Tuesday, October 13, 2009

Cleaning Up (Your Own) Leadership Mess

In another class we have discussed several times the decline of Starbucks and what they are doing now to try to turn it around. It has lead my mind to the question of the company’s leadership – because what I didn’t know before studying the company is that former CEO Howard Schultz, who saw the company through its massive and in the short term successful growth during the 1990’s and early 2000’s, returned to the helm in 2007 after a seven year absence during which he served as chairman and focused on global operations.

Upon Schultz’ return, he sent a memo to top management criticizing and taking personal blame for some of the profit-boosting decisions that lead to the dilution and commoditization of the branded “coffeehouse experience” that carried Starbucks to its heights. A few examples of these decisions include stream-lining store designs, sales of non-coffee products, hasty openings of neighboring stores, installing automated brewing machines to shave seconds from drink-making time, and other cost-cutting measures. Schultz has pledged to get back to the “experience” in order to turn the company around.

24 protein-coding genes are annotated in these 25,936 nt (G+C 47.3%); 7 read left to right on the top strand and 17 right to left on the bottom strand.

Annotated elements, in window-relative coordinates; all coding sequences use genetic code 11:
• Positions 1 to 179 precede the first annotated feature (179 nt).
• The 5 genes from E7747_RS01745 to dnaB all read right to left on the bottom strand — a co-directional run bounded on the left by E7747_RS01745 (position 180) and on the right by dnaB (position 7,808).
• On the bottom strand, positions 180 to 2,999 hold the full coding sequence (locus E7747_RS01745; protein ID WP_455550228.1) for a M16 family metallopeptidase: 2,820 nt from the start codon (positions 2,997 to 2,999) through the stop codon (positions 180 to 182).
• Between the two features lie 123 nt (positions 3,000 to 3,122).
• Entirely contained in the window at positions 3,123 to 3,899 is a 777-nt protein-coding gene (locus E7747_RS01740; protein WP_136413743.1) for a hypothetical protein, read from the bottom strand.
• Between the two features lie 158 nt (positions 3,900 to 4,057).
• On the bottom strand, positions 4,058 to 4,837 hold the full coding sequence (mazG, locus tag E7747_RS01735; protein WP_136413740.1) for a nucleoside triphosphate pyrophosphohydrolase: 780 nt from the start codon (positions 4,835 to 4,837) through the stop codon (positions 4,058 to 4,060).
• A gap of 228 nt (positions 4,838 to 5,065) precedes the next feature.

In order to do that, hundreds of stores are being closed and thousands of jobs being cut. Without getting into whether his methods will be able to make the company profitable again, what characteristics of leadership will Schultz most need to demonstrate in order to be an effective leader, to improve the reputation of the brand, and to gain/keep effective followership while closing stores and cutting jobs – a solution to a problem that developed on his watch?

Immediately Geneen comes to mind. He states that “One of the essential attributes of a good leader is enough self-confidence to be able to admit his own mistakes and know that they won’t ruin him.” (Geneen 1998) It appears that Schultz has this one covered by taking blame for much of the demise of the company. Geneen also says that firing is one of the true tests of leadership abilities: “the alert leader will recognize the clues and will move forcefully as soon as he learns the facts. And when he does, he will earn the respect of all the others who are hardworking imaginative and productive.” (Geneen 1998) How does a leader recover when he was, himself, the individual an effective leader should have fired?

Another thing to note: The memo to top management was leaked to the public. Was the “leak” a strategic move by Schultz to ingratiate him to the public? If it was purposeful, was it a good idea?


  1. Great questions. The concept of Schultz's ability to take accountability for the faulty actions of Starbucks is what we expect from any good leader. Whether or not the momo "leaked" to the public intentionally or unintentionally is a good question and the answer is important to many of us because people, in general, are quick to question the motives of others' actions when such actions are likely to bring that person credit or favor.